Archive for the ‘space’ category

Mar 29, 2020

Comet Atlas could be the brightest comet in decades

Posted by in category: space

C omet Atlas is racing toward the inner solar system, and it could become the brightest comet seen in the night sky in over two decades. The comet, discovered by an observatory designed to protect Earth from asteroids, may even be visible during the day just two months from now.

Also known as C/2019 Y4, this comet was discovered by astronomers at the Asteroid Terrestrial-impact Last Alert System (ATLAS) in Hawaii in December 2019. At the time, the comet was exceedingly dim — but the comet became 4,000 times brighter in just a month. This increase is far greater than astronomers predicted, and could potentially signal the comet may soon be exceptionally bright.

Mar 29, 2020

How satellite mega-constellations will change the way we use space

Posted by in category: space

And wherever humans go, they’ll be taking satellite constellations with them to moon and Mars.

Mar 28, 2020

SpaceX going to the Moon with NASA

Posted by in categories: astronomy, complex systems, disruptive technology, Elon Musk, satellites, space, space travel
Orion and Dragon XL near the Lunar Gateway Credit: NASA

By Bill D’Zio, Originally posted on March 28, 2020

NASA may have sidelined the Lunar Gateway for a return mission to the Moon, but it is not stopping the momentum. NASA has awarded several contracts for the Lunar Gateway including the most recent one to SpaceX. This demonstrates the growing capabilities of New Space companies to capture contracts and complete missions.

This contract award is another critical piece of our plan to return to the Moon sustainably. The Gateway is the cornerstone of the long-term Artemis architecture and this deep space commercial cargo capability integrates yet another American industry partner into our plans for human exploration at the Moon in preparation for a future mission to Mars.NASA Administrator Jim Bridenstine in a press release statement about the award to SpaceX.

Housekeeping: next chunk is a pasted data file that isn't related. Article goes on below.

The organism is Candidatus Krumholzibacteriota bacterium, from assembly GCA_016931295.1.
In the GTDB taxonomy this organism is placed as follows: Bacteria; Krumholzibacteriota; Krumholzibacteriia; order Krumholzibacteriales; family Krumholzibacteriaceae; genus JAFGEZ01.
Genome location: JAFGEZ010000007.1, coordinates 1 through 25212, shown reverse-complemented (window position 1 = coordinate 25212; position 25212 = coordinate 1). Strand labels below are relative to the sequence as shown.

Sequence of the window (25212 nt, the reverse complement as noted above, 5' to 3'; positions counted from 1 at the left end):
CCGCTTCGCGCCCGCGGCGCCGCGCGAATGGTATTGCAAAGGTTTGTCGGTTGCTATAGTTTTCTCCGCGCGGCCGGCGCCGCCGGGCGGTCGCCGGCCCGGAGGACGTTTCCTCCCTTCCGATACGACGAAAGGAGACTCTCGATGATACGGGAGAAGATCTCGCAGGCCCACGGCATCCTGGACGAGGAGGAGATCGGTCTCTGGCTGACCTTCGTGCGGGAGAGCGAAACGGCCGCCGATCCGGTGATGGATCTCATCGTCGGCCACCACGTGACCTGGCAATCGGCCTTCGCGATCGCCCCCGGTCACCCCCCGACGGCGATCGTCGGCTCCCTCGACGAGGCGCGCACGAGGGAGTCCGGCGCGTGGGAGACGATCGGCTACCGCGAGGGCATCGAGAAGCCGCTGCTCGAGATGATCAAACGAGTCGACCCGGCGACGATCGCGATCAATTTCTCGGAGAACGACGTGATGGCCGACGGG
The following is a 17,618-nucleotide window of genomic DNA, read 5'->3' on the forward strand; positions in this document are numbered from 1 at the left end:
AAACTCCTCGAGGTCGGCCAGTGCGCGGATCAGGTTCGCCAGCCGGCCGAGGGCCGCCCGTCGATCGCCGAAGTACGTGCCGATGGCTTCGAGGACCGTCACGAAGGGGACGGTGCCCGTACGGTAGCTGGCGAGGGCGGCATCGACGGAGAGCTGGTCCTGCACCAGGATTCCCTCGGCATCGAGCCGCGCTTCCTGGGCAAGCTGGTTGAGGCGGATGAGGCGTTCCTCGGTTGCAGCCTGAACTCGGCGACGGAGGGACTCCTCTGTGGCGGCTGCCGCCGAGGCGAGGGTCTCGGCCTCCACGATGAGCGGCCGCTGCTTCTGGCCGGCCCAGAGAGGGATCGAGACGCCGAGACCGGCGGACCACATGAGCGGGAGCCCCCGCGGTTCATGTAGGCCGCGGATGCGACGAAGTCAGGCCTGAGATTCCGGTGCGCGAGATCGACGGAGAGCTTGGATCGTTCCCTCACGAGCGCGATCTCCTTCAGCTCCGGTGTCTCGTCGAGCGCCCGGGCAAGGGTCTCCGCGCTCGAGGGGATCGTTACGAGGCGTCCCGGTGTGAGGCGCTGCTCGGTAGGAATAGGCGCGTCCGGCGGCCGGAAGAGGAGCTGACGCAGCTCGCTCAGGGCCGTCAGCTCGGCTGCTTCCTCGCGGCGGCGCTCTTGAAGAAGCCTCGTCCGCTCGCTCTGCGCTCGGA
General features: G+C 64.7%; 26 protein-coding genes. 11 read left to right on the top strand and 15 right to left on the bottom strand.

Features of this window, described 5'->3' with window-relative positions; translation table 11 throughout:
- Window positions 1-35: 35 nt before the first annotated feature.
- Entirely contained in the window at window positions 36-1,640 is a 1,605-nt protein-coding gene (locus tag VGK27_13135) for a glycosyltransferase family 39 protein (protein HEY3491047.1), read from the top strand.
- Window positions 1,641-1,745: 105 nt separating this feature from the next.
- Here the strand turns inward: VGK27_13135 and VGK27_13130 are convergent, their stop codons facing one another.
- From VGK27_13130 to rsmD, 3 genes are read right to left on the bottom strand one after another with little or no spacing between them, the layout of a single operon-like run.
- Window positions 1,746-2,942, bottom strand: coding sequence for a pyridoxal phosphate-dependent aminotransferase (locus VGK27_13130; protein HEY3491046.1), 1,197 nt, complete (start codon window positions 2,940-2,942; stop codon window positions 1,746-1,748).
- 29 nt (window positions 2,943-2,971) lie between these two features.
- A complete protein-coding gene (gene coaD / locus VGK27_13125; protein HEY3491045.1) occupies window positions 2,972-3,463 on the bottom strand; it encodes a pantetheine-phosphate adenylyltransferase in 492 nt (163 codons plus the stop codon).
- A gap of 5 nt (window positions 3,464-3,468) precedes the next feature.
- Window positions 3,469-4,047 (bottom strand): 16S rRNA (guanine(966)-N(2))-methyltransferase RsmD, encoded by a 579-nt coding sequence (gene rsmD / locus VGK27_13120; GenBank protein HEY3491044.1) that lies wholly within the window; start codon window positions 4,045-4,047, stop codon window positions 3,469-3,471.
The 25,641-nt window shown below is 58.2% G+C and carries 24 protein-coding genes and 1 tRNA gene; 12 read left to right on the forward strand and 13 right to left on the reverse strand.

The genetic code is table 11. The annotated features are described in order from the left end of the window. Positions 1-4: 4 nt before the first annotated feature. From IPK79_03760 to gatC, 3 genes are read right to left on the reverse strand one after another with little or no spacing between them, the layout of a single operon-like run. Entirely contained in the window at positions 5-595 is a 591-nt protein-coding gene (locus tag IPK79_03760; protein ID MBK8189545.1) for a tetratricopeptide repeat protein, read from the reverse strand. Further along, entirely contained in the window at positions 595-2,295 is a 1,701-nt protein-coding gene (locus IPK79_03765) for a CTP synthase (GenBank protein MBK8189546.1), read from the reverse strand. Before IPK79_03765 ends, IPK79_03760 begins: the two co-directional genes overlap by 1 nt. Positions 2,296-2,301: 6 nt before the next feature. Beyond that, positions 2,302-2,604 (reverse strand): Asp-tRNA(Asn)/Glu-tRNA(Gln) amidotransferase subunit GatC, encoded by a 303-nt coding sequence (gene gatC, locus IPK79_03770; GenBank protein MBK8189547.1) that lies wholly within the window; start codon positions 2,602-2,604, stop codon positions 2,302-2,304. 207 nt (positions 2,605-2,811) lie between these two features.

NASA Awarded SpaceX the first Artemis Gateway Logistics Services (GLS) contract. The award for resupply services to the Gateway will require delivery of goods to a Near Rectilinear Halo Orbit (NRHO). Not sure what a NRHO orbit is? A NRHO is a highly elliptical orbit that takes about 7 days for each orbit. Want some more details, just click here: Near Rectilinear Halo Orbit (NRHO). There are a few options for NRHO orbits, but NASA is leaning towards the L2 9:2 lunar synodic resonant southerly Near-Rectilinear Halo Orbit (NRHO) which would be the likely location of the lunar Gateway. A simplification of the orbit is shown below.

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Mar 28, 2020

US Space Force launches first national security mission

Posted by in categories: biotech/medical, security, space

The United Launch Alliance Atlas 5 rocket was launched from Cape Canaveral, Florida.

The launch was delayed by an hour due to a ground hydraulics issue.

The public viewing area was closed to the public due to the coronavirus pandemic.

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Mar 28, 2020

Astronauts experience these common, Earth-like symptoms in space

Posted by in categories: biotech/medical, space

But as we prepare for longer journeys that will return humans to the Moon and possibly send them to Mars within the near future, scientists are working hard to measure the effects of spaceflight on the human body in order to help mitigate them for those longer missions.

Mar 27, 2020

Astronomers Just Created The Most Powerful Artificial Star in The Sky